Note that for a domain $D$, the infinite series of functions $f_n:D\to\mathbb F,$ i.e. the sum $\sum_{n=0}^\infty f_n(x)$ is nothing else as the sequence $(g_m(x))_{m\in\mathbb N}$ of its partial sums $g_m(x):=\sum_{n=0}^m f_n(x).$ We can therefore apply the notion of uniform convergence also to the members of the sequence $(g_m)_{m\in\mathbb N}.$ Clearly, by saying that $(g_m(x))_{m\in\mathbb N}$ was uniformly (or pointwise) convergent to a limit function, we mean that this limit is the function $f(x):=\sum_{n=0}^\infty f_n(x).$ Note that in this case, the terms of the infinite series $f_n$ depend on two variables - the index $n$ and the argument variable $x,$ - while the limit function $f$ only depends on the variable $x.$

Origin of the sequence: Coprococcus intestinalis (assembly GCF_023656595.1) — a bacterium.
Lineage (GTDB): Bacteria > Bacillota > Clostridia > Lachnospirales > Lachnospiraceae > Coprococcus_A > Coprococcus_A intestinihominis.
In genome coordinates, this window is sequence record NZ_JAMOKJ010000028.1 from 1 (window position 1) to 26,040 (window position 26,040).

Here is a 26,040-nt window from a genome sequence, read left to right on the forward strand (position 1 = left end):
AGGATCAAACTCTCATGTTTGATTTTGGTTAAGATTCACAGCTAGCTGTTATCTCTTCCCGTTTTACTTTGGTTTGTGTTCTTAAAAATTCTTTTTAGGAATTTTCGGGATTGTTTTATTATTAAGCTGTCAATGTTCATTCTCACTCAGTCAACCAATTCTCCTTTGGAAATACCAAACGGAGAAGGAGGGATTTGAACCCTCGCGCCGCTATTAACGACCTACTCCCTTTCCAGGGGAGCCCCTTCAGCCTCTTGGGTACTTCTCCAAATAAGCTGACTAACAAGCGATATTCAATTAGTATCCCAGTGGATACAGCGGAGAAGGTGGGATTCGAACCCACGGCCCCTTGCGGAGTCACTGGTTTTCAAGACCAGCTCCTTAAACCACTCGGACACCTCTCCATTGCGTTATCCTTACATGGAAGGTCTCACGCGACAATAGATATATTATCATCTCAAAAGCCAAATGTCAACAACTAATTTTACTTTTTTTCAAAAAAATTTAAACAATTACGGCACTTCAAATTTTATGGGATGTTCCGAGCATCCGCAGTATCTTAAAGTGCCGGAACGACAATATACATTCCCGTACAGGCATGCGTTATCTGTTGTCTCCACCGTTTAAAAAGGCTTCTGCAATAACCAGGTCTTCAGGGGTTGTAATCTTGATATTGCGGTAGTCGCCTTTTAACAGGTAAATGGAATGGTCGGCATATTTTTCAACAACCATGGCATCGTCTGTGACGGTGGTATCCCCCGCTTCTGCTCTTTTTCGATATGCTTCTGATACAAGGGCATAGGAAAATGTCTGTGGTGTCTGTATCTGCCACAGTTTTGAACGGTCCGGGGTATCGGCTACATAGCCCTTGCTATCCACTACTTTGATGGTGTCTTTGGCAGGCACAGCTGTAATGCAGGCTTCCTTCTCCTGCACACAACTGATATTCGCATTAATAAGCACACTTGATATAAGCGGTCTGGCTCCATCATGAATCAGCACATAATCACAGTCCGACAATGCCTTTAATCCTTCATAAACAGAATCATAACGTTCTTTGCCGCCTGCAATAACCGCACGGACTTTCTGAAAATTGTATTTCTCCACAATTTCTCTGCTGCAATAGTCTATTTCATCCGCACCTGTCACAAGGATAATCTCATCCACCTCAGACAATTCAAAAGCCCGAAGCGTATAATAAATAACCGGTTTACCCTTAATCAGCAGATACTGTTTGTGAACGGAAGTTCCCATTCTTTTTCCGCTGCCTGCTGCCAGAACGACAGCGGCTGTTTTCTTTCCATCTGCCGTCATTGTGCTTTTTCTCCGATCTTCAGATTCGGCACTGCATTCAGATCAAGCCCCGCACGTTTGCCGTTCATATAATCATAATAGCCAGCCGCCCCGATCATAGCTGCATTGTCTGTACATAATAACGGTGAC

The following proposition due to Karl-Theodor Weierstrass (1815 - 1897) creates a criterion for the uniform convergence in connection with an infinite series:
Let $\mathbb F$ be a either the field of real numbers or the field of complex numbers and let $D\subset \mathbb F.$ The infinite series of functions $f_n:D\to\mathbb F$ $$f(x):=\sum_{n=0}^\infty f_n(x)$$ converges absolutely and uniformly to the function $f:D\to\mathbb F,$ if the infinite series of supremum norms $$A:=\sum_{n=0}^\infty ||f_n||_\infty$$ converges to a finite limit $A < \infty.$
Proofs: 1